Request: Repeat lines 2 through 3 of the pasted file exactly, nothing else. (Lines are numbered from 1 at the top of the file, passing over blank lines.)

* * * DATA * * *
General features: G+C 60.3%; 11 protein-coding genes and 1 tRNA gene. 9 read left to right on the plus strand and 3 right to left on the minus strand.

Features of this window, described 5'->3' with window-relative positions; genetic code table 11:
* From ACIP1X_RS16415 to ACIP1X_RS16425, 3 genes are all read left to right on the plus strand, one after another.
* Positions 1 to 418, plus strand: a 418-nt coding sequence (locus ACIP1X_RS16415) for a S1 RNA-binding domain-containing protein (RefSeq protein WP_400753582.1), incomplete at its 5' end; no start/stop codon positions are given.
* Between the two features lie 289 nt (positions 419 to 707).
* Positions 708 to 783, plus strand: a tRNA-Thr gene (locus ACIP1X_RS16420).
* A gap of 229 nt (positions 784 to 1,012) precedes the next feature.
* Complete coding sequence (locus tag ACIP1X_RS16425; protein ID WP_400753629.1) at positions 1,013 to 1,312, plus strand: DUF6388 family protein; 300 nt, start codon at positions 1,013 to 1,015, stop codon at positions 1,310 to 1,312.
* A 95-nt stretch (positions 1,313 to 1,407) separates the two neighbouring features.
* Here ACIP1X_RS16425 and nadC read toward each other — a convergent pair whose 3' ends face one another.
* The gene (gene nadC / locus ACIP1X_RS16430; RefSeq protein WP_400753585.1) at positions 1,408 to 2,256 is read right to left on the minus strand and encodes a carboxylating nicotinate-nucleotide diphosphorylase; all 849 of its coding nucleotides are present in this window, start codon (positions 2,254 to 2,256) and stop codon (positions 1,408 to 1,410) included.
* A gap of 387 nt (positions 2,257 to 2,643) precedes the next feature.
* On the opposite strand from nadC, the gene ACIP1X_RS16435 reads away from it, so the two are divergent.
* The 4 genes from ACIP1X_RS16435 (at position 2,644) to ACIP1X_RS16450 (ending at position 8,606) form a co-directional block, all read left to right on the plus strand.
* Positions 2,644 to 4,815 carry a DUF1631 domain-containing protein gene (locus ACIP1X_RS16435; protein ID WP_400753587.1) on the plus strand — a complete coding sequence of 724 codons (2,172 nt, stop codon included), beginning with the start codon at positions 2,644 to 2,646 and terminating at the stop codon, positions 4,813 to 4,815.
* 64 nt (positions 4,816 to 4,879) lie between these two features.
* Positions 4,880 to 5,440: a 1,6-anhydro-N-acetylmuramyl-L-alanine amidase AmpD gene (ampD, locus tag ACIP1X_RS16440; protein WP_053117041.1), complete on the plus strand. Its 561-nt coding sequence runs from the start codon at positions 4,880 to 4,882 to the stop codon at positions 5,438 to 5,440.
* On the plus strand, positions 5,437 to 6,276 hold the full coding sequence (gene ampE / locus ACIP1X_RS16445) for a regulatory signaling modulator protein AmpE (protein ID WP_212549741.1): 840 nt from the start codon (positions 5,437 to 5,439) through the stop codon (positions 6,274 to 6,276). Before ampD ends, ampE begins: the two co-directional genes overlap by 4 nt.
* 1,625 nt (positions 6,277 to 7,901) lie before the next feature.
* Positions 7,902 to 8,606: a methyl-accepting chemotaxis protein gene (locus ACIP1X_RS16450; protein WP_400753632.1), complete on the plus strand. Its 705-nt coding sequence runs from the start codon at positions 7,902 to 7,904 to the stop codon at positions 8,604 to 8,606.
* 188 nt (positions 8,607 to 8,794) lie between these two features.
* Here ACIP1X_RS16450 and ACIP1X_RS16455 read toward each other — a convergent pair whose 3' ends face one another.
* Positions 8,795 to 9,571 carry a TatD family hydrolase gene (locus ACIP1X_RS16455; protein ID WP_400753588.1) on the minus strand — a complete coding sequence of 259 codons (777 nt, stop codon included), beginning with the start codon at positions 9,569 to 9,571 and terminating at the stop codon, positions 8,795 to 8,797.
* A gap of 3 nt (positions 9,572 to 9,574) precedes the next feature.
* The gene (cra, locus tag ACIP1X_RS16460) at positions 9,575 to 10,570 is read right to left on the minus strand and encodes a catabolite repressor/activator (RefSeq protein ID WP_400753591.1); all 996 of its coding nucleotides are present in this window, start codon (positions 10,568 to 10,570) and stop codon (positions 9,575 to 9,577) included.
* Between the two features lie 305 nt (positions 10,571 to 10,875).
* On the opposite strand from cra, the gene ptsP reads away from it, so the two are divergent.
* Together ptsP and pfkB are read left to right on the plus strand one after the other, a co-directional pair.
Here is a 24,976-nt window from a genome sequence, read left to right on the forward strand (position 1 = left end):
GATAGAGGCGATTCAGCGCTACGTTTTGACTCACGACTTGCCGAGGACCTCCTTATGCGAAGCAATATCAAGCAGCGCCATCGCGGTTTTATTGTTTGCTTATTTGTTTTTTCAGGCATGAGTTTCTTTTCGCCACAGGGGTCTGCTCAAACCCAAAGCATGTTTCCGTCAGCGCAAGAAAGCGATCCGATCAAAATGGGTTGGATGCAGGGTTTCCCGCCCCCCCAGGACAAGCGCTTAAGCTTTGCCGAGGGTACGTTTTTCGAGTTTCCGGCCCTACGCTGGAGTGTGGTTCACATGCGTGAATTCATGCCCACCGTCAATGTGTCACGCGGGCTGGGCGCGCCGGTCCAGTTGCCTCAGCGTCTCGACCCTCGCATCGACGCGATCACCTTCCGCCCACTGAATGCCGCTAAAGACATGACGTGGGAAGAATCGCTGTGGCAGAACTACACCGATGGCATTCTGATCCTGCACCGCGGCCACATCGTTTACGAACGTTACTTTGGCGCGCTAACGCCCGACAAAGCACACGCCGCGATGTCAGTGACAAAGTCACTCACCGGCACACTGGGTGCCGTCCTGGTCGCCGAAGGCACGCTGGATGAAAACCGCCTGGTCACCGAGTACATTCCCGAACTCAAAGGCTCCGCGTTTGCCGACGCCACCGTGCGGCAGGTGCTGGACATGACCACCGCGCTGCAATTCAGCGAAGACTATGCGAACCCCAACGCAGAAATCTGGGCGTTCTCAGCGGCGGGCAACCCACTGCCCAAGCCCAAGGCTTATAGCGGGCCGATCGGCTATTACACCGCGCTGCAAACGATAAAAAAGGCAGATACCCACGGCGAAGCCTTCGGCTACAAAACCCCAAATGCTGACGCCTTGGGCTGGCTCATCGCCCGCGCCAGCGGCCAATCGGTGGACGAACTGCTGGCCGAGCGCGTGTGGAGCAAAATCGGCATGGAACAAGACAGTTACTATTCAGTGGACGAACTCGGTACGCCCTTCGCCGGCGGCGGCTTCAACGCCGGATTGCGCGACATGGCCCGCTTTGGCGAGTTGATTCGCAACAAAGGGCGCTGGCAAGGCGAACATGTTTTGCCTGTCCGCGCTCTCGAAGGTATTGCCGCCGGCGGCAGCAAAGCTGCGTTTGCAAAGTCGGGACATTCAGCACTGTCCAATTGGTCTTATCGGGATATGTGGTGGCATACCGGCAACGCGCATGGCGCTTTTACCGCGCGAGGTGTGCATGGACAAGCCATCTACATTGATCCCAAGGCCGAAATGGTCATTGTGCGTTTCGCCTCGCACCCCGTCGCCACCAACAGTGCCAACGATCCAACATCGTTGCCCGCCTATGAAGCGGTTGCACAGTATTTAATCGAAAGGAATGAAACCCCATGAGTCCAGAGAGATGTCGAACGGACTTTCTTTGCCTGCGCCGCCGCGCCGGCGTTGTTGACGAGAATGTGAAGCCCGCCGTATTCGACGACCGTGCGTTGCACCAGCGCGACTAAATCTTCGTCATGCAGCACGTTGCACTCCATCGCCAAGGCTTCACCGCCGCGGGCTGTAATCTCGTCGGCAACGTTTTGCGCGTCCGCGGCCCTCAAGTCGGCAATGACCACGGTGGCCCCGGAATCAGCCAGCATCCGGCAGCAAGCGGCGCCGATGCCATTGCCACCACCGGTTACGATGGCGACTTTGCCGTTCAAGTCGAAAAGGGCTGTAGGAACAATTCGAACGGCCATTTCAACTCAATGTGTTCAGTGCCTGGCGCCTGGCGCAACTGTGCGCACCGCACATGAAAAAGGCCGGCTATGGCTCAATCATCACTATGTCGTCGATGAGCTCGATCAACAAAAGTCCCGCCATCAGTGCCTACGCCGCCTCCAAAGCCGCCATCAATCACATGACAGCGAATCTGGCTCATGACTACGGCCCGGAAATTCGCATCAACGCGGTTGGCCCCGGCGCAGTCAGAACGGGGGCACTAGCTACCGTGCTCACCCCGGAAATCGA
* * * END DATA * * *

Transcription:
Features of this window, described 5'->3' with window-relative positions; genetic code table 11:
* From ACIP1X_RS16415 to ACIP1X_RS16425, 3 genes are all read left to right on the plus strand, one after another.